The Internal Revenue Code mandates that ALL “individuals” , EXCEPT “non-resident aliens”, are subject to full taxation, on their WORLDWIDE income, under the Internal Revenue Code. The word “individuals” includes U.S. citizens regardless of where they live and regardless of whether they are citizens and residents of other countries where they also pay tax. This means that, by its plain terms, the United States imposes full taxation on the citizens and residents of other nations, because they are also (according to U.S. definitions) U.S. citizens. The United States is the only country in the world that has a definition of “tax residency that mandates full taxation based ONLY on citizenship. How “U.S. citizenship” and U.S. “taxation” interact Principle 1: The United States is one of the few countries in the world that confers citizenship based SOLELY on birth on its soil. Principle 2: The United States is the ONLY country in the world that imposes full taxation ON THE WORLD INCOME of its citizens, REGARDLESS OF WHERE THE U.S. CITIZEN LIVES IN THE WORLD. Bottom line: The United States is the ONLY country in the world that imposes full taxation, on WORLDWIDE income, based ONLY on the “place of birth”! A practical example: A person whose only connection to the United States is that he was born in the United States, who lives in Canada (and may have never lived in the United States and whose only income is earned in Canada), is required to pay U.S. tax on that income. This resident of Canada is treated AS THOUGH HE WAS A U.S. RESIDENT. NOTE ALSO THAT THIS INDIVIDUAL IS REQUIRED TO PAY TAX TO CANADA! He is subject to “double taxation”. (This “double taxation” is only partially mitigated through “foreign tax credits”, tax treaties and the “foreign earned income exclusion”.) Therefore: What academics and government officials refer to as “citizenship-based taxation” (they really don’t understand its practical effects) is PRIMARILY “place of birth taxation” and therefore a convenient way to impose U.S. taxation on the citizens and residents of other countries. As a blog devoted to “citizenship taxation” (noting the difference between the theory and reality) points out:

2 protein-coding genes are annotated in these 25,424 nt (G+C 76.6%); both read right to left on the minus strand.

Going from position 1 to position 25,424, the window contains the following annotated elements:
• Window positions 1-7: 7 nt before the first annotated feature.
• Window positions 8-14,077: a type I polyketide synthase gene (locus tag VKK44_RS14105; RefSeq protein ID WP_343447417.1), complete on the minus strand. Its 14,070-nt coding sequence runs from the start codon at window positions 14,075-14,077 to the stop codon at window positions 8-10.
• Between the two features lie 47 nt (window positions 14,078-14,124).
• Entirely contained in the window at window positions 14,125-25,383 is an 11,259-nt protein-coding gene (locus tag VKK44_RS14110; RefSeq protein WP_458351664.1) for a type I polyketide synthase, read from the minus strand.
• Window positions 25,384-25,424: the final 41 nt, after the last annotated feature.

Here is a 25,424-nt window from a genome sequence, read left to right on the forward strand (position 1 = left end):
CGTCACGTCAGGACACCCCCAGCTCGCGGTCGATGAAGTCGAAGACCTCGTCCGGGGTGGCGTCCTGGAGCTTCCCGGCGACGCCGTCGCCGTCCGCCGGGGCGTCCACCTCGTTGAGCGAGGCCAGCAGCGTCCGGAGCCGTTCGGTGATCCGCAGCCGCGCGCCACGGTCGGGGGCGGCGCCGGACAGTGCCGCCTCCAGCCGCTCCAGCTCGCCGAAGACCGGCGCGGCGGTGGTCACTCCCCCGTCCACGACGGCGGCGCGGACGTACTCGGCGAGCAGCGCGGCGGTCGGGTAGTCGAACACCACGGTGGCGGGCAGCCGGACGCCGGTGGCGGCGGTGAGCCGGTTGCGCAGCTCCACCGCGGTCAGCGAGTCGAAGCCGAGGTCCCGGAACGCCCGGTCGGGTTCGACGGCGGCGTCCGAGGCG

“A supporter of citizenship taxation is someone who THINKS about “citizenship taxation”. An opponent of citizenship taxation is anybody who has tried to LIVE under citizenship taxation.”
How did this happen? It certainly didn’t start this way!
The evolution of “U.S. citizenship”
The result of legislative change and various U.S. Supreme Court decisions (primarily Afroyim ) has meant that “U.S. citizenship” is far easier to obtain and far harder to lose.
Furthermore, as people become more and more mobile, it is not unusual for somebody to have been “Born In The USA” but live outside the USA. Global mobility is now the rule, rather than the exception. The evolution of U.S. taxation and the Internal Revenue Code The Internal Revenue Code has become more and more complex and impacts more and more activities of daily life. Because “U.S. citizens” (even though they are citizen/residents of other countries) are subject to U.S. taxation, they have been tremendously impacted by the “creeping complexity” of the Internal Revenue Code (which applies equally to ALL Americans wherever they may live).
This “creeping complexity” has evolved slowly through the years. The problems have been exacerbated because Congress does NOT consider that when amending the Internal Revenue Code they are impacting the lives of tax paying residents of other nations (who happen to be U.S. citizens). Congress is “indifferent” to the plight of Americans abroad (indifference being one of the worst forms of abuse). Through the years, slowly and consistently …
The evolution of the Internal Revenue Code combined with ease of retaining U.S. citizenship has built a “fiscal prison” (legislative brick by legislative brick), in which to keep the tax paying residents of “OTHER NATIONS”, who just happen to have been born in the United States.